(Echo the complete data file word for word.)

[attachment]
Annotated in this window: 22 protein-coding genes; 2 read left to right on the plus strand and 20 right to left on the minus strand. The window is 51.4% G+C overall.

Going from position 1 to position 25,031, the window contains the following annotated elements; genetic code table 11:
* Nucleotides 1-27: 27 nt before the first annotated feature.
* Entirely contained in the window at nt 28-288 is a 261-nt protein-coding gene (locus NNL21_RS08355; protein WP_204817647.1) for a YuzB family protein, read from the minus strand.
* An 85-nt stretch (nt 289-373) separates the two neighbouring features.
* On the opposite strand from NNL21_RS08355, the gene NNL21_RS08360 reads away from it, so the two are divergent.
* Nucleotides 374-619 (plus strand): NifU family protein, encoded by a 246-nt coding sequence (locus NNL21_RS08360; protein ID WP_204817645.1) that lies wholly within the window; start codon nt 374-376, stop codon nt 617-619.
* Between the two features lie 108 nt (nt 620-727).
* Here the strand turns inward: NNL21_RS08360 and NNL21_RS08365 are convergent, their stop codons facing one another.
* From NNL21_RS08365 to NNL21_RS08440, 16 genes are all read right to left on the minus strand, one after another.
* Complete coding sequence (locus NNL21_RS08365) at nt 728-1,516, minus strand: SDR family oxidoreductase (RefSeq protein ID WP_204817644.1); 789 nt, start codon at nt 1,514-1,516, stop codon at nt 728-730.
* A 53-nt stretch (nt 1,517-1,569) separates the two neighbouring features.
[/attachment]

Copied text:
Annotated in this window: 22 protein-coding genes; 2 read left to right on the plus strand and 20 right to left on the minus strand. The window is 51.4% G+C overall.

Going from position 1 to position 25,031, the window contains the following annotated elements; genetic code table 11:
* Nucleotides 1-27: 27 nt before the first annotated feature.
* Entirely contained in the window at nt 28-288 is a 261-nt protein-coding gene (locus NNL21_RS08355; protein WP_204817647.1) for a YuzB family protein, read from the minus strand.
* An 85-nt stretch (nt 289-373) separates the two neighbouring features.
* On the opposite strand from NNL21_RS08355, the gene NNL21_RS08360 reads away from it, so the two are divergent.
* Nucleotides 374-619 (plus strand): NifU family protein, encoded by a 246-nt coding sequence (locus NNL21_RS08360; protein ID WP_204817645.1) that lies wholly within the window; start codon nt 374-376, stop codon nt 617-619.
* Between the two features lie 108 nt (nt 620-727).
* Here the strand turns inward: NNL21_RS08360 and NNL21_RS08365 are convergent, their stop codons facing one another.
* From NNL21_RS08365 to NNL21_RS08440, 16 genes are all read right to left on the minus strand, one after another.
* Complete coding sequence (locus NNL21_RS08365) at nt 728-1,516, minus strand: SDR family oxidoreductase (RefSeq protein ID WP_204817644.1); 789 nt, start codon at nt 1,514-1,516, stop codon at nt 728-730.
* A 53-nt stretch (nt 1,517-1,569) separates the two neighbouring features.